Well I think SGI is a fairly recent development in Nichiren Buddhism and definitely doesn't represent the whole thing or even most of the history of it.

 

You're spot on here, my apologies. 

 

1 hour ago, dmattwads said:

I started feeling physically sick from it like clammy shaky hands nausea very pessimistic ECT...

 

This could be a few different things. I've had something similar before where I was trying to learn several types of qigong at once, later found out people call it energy sickness.

 

Could be that, or just that the Christian practice is a kind of contrary energy to what you've been doing before. Normally if you start a completely new system you go through a period of adjustment where all the stuff from your previous practices is removed from your body. I've had this in the past where I've gone through a period of vomiting when starting a new qigong. Thankfully the teacher was able to explain it. It went away pretty fast. 

Edited by Vajra Fist
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2 hours ago, Vajra Fist said:

 

Yes a few over the years but it's probably time to reacquaint myself. There's also a reputable shin temple near me in London that I might pop along to at some stage.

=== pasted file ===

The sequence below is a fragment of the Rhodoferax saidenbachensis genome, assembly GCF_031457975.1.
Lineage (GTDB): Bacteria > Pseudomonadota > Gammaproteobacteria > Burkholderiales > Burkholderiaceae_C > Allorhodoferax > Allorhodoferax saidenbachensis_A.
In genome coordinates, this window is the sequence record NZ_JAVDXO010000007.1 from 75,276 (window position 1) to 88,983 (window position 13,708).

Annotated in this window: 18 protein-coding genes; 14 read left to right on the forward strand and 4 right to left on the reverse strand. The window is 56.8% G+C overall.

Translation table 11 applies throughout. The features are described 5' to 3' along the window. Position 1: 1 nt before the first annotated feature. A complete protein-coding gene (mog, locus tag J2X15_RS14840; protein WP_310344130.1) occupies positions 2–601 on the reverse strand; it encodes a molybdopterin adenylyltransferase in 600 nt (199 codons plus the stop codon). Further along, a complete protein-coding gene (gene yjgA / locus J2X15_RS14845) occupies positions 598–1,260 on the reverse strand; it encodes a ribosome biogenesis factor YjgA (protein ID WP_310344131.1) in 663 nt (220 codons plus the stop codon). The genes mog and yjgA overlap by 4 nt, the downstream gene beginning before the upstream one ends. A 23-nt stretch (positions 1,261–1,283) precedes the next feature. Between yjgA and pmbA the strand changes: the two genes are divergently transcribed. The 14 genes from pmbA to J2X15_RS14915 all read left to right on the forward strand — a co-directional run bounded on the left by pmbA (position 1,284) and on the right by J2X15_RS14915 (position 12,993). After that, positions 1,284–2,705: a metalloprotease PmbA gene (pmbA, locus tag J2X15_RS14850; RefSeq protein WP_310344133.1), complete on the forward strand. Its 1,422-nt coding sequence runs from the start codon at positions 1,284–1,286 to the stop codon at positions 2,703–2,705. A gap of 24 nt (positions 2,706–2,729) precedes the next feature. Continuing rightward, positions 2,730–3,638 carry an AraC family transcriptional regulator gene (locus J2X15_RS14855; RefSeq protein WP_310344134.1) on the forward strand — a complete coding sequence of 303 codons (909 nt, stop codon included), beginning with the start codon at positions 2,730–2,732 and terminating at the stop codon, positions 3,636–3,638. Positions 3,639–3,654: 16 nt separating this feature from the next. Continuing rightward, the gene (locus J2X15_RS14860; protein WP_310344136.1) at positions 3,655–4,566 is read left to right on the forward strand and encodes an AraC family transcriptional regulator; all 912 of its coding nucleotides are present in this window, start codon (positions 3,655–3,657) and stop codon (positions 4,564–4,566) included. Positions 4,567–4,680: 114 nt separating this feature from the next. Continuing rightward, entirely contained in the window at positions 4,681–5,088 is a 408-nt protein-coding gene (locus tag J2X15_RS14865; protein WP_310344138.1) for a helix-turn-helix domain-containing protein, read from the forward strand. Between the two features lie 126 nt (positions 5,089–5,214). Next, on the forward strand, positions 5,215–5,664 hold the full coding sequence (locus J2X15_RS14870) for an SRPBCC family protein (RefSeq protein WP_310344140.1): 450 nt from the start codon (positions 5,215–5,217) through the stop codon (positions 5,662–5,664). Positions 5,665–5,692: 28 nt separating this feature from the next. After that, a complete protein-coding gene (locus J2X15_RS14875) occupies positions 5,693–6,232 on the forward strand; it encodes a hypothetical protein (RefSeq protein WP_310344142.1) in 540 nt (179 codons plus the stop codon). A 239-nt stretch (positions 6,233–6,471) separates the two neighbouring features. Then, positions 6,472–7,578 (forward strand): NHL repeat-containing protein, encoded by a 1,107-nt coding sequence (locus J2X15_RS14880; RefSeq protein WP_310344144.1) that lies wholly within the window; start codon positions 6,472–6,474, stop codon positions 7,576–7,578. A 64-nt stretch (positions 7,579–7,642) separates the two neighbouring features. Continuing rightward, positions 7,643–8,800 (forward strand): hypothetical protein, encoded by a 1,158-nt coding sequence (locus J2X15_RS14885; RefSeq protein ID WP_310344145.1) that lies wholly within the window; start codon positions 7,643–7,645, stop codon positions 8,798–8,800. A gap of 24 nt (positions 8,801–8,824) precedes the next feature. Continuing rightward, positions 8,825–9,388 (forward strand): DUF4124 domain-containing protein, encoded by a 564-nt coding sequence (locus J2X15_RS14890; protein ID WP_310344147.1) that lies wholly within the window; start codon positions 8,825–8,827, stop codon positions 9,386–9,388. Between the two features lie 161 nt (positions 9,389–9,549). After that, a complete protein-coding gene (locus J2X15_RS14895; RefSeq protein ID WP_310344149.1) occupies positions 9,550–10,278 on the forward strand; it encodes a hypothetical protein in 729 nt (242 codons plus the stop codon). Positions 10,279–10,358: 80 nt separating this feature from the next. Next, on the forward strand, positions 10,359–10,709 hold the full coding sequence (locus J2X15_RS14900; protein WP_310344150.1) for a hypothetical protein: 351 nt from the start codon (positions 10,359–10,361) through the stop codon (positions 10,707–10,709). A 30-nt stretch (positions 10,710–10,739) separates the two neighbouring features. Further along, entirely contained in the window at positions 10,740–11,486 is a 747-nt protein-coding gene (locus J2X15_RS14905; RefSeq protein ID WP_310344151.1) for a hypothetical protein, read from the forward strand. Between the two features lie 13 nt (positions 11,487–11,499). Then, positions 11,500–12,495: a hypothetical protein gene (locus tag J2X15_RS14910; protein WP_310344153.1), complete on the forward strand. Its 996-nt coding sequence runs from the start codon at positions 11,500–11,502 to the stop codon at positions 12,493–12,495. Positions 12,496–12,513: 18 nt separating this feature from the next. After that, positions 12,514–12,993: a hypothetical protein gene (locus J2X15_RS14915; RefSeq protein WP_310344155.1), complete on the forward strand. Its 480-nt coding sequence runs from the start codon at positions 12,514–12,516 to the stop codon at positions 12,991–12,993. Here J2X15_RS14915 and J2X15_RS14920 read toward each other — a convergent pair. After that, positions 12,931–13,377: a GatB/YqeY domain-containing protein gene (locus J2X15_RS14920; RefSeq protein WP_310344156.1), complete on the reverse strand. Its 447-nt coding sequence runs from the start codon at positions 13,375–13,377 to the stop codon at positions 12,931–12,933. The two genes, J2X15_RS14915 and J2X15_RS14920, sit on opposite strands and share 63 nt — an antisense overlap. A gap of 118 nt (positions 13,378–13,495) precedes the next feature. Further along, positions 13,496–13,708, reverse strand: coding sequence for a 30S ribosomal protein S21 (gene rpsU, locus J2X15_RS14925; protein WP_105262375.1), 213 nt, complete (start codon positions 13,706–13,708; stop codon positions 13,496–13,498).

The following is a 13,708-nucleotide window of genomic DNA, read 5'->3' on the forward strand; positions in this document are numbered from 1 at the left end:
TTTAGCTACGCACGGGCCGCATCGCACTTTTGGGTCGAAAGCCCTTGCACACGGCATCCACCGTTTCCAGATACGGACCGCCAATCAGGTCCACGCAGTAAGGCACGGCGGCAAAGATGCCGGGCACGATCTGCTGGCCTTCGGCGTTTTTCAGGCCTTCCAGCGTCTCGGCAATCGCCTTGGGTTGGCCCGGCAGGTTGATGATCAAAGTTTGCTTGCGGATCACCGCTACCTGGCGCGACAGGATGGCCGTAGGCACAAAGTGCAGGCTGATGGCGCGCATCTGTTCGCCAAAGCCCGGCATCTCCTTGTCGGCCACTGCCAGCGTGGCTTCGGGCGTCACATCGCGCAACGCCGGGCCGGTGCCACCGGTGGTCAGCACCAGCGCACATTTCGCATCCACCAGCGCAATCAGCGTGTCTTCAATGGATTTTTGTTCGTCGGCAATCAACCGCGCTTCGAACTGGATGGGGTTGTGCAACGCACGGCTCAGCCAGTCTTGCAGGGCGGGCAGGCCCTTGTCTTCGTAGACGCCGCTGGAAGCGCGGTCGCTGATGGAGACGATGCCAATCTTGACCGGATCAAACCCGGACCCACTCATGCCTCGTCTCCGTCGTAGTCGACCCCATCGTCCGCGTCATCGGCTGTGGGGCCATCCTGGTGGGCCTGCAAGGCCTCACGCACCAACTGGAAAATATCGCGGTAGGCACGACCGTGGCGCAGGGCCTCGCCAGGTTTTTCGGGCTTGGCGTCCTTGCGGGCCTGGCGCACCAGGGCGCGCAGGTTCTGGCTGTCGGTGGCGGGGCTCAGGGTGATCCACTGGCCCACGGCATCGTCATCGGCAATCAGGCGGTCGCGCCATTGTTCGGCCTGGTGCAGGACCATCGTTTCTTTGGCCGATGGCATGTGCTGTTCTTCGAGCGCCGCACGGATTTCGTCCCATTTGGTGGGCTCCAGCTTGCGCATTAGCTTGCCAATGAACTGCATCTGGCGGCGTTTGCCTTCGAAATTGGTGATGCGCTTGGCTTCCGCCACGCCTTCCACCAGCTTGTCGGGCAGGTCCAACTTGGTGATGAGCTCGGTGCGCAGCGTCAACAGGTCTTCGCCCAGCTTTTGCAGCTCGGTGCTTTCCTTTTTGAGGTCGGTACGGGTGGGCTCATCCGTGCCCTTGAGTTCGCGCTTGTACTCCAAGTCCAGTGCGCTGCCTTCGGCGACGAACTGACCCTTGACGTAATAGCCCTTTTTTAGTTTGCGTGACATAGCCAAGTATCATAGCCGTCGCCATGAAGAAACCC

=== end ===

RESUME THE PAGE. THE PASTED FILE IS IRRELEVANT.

You're spot on here, my apologies. 

 

 

This could be a few different things. I've had something similar before where I was trying to learn several types of qigong at once, later found out people call it energy sickness.

 

Could be that, or just that the Christian practice is a kind of contrary energy to what you've been doing before. Normally if you start a completely new system you go through a period of adjustment where all the stuff from your previous practices is removed from your body. I've had this in the past where I've gone through a period of vomiting when starting a new qigong. Thankfully the teacher was able to explain it. It went away pretty fast. 

 

Interesting 🤔